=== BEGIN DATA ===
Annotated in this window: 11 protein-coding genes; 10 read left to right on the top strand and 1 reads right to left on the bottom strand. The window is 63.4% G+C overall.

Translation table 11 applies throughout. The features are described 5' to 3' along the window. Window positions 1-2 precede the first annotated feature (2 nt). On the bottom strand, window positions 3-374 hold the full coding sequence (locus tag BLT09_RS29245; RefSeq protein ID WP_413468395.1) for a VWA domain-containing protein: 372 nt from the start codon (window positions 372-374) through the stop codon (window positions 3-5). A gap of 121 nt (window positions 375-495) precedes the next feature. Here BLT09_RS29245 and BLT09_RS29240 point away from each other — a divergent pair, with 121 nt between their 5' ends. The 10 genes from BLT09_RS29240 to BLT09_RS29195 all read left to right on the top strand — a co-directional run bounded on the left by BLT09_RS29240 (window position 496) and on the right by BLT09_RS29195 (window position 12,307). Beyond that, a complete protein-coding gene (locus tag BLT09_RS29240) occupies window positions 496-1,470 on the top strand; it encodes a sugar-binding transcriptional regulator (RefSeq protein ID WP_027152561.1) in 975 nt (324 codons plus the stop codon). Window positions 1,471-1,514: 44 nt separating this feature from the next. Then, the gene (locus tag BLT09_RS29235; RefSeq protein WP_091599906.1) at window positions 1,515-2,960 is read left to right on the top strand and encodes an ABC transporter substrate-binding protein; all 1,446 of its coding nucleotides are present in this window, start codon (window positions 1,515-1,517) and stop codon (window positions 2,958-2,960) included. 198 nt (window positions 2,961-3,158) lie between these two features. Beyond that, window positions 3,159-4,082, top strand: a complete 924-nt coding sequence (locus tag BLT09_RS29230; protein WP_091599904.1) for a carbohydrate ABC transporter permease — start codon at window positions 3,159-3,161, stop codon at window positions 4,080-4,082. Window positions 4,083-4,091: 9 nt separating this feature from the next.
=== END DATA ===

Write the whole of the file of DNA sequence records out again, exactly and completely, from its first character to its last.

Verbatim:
Annotated in this window: 11 protein-coding genes; 10 read left to right on the top strand and 1 reads right to left on the bottom strand. The window is 63.4% G+C overall.

Translation table 11 applies throughout. The features are described 5' to 3' along the window. Window positions 1-2 precede the first annotated feature (2 nt). On the bottom strand, window positions 3-374 hold the full coding sequence (locus tag BLT09_RS29245; RefSeq protein ID WP_413468395.1) for a VWA domain-containing protein: 372 nt from the start codon (window positions 372-374) through the stop codon (window positions 3-5). A gap of 121 nt (window positions 375-495) precedes the next feature. Here BLT09_RS29245 and BLT09_RS29240 point away from each other — a divergent pair, with 121 nt between their 5' ends. The 10 genes from BLT09_RS29240 to BLT09_RS29195 all read left to right on the top strand — a co-directional run bounded on the left by BLT09_RS29240 (window position 496) and on the right by BLT09_RS29195 (window position 12,307). Beyond that, a complete protein-coding gene (locus tag BLT09_RS29240) occupies window positions 496-1,470 on the top strand; it encodes a sugar-binding transcriptional regulator (RefSeq protein ID WP_027152561.1) in 975 nt (324 codons plus the stop codon). Window positions 1,471-1,514: 44 nt separating this feature from the next. Then, the gene (locus tag BLT09_RS29235; RefSeq protein WP_091599906.1) at window positions 1,515-2,960 is read left to right on the top strand and encodes an ABC transporter substrate-binding protein; all 1,446 of its coding nucleotides are present in this window, start codon (window positions 1,515-1,517) and stop codon (window positions 2,958-2,960) included. 198 nt (window positions 2,961-3,158) lie between these two features. Beyond that, window positions 3,159-4,082, top strand: a complete 924-nt coding sequence (locus tag BLT09_RS29230; protein WP_091599904.1) for a carbohydrate ABC transporter permease — start codon at window positions 3,159-3,161, stop codon at window positions 4,080-4,082. Window positions 4,083-4,091: 9 nt separating this feature from the next.